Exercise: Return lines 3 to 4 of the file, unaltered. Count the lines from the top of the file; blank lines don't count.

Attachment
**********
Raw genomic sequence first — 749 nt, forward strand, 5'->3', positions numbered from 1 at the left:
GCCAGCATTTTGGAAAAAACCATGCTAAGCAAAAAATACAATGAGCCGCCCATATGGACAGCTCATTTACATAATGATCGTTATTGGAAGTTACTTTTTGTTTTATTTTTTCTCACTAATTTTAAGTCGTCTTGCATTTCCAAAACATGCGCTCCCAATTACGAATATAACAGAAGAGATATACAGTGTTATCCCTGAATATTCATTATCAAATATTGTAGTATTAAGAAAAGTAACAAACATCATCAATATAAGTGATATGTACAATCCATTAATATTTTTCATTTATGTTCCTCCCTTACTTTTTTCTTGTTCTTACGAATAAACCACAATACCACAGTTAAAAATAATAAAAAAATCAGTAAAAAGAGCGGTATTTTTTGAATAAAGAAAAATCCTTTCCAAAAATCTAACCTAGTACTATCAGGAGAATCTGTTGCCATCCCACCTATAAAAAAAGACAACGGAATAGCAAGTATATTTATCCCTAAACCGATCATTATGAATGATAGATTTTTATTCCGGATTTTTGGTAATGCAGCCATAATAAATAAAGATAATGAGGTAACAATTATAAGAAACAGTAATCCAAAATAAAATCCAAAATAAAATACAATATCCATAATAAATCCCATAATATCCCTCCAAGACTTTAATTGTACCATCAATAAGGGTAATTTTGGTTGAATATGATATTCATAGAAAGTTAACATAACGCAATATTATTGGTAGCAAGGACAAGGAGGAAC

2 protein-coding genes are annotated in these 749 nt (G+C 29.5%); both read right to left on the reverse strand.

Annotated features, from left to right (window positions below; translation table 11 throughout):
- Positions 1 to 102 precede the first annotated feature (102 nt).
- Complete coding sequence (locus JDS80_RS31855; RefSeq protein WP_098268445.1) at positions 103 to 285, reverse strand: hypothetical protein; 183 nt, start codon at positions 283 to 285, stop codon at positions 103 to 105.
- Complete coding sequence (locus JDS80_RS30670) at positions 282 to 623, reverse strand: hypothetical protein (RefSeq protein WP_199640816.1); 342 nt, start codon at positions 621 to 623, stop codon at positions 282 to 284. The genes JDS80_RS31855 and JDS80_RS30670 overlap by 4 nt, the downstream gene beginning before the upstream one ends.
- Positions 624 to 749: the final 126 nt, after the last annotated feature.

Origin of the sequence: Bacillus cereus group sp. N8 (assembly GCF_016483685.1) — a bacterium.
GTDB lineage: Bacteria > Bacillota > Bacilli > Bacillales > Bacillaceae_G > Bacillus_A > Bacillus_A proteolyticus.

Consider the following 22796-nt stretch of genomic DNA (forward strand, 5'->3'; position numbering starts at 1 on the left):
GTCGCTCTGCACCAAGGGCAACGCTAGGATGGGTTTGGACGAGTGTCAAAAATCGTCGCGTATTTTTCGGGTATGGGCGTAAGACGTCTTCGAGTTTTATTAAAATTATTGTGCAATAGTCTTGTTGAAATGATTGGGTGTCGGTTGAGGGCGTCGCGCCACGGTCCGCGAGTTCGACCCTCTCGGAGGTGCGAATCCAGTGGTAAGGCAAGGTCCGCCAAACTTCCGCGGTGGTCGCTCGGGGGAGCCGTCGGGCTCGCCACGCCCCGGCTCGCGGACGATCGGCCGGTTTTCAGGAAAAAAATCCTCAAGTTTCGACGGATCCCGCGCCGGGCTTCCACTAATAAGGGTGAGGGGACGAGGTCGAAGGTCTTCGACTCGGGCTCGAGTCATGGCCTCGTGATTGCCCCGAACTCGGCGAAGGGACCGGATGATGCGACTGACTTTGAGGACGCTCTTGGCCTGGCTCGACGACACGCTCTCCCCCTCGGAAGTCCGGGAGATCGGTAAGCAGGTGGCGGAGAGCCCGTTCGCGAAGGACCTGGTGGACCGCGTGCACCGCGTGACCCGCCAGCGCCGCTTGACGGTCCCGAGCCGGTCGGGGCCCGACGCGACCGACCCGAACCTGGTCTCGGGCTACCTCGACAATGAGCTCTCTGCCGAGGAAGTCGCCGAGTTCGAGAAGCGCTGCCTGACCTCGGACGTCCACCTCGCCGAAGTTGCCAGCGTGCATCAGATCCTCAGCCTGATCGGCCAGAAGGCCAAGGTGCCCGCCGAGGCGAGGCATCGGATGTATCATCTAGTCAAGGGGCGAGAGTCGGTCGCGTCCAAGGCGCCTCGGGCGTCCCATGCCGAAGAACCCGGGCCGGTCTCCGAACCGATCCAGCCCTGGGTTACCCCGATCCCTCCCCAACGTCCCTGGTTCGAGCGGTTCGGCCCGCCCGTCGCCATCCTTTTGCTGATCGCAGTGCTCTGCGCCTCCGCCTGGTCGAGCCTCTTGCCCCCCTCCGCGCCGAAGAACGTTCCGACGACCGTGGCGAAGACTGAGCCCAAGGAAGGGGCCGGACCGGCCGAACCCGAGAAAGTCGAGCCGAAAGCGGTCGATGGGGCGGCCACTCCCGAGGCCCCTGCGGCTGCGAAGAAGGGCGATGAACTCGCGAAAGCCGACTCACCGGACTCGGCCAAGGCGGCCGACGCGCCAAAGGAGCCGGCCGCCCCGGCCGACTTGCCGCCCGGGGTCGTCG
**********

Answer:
2 protein-coding genes are annotated in these 749 nt (G+C 29.5%); both read right to left on the reverse strand.

Annotated features, from left to right (window positions below; translation table 11 throughout):